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Structure-function of type I and III interferons.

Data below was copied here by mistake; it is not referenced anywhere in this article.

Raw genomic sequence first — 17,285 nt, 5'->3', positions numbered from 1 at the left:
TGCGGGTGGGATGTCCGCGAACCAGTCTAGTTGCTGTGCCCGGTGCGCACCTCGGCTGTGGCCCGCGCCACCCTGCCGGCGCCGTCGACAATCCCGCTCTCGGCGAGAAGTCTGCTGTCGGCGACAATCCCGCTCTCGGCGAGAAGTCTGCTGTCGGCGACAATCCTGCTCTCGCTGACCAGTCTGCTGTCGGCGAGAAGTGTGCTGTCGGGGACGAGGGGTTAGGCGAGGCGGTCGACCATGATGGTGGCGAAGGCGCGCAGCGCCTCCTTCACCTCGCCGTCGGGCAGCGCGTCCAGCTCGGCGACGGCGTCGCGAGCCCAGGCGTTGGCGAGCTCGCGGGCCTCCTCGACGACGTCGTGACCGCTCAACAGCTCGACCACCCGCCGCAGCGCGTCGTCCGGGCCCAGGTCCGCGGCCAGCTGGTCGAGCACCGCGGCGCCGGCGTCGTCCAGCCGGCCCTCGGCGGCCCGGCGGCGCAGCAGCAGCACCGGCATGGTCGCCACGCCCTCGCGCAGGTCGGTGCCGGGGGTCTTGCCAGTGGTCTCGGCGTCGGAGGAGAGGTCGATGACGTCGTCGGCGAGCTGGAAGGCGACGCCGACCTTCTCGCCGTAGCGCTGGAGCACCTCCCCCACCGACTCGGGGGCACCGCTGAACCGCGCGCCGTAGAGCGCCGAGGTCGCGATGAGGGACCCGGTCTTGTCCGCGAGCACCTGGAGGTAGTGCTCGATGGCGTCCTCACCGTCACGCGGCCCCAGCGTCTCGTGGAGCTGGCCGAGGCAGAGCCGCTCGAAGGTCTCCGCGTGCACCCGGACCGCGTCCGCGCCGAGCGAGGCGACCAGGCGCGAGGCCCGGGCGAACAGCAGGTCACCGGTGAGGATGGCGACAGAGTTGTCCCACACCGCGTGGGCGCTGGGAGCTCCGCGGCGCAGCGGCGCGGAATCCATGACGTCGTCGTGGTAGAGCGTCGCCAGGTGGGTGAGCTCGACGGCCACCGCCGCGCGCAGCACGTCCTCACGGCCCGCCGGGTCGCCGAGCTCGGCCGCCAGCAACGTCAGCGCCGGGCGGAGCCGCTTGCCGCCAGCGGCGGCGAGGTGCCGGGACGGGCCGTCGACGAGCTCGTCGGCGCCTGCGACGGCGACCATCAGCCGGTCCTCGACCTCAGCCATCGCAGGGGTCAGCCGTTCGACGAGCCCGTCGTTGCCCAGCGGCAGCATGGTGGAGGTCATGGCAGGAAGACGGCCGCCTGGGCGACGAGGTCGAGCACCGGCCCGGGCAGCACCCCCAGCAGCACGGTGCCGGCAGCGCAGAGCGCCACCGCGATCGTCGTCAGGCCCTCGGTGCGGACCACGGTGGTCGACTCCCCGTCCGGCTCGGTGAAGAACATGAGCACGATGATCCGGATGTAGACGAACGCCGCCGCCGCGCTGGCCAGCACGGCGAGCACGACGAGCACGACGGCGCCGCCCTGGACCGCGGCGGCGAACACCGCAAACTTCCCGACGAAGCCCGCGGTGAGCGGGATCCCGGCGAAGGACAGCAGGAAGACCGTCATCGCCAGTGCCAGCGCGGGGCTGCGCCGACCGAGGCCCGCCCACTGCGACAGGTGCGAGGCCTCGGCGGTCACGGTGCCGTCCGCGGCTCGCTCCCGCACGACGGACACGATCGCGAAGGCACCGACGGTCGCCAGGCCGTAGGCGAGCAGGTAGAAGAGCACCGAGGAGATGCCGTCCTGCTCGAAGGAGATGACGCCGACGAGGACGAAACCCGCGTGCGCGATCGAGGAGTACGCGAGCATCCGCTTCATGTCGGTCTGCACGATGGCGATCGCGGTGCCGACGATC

Type I and type III interferons (IFNs) are major components in activating the innate immune response. Common to both are two distinct receptor chains (IFNAR1/IFNAR2 and IFNLR1/IL10R2), which form ternary complexes upon binding their respective ligands. This results in close proximity of the intracellularly associated kinases JAK1 and TYK2, which cross phosphorylate each other, the associated receptor chains, and signal transducer and activator of transcriptions, with the latter activating IFN-stimulated genes. While there are clear similarities in the biological responses toward type I and type III IFNs, differences have been found in their tropism, tuning of activity, and induction of the immune response. Here, we focus on how these differences are embedded in the structure/function relations of these two systems in light of the recent progress that provides in-depth information on the structural assembly of these receptors and their functional implications and how these differ between the mouse and human systems.

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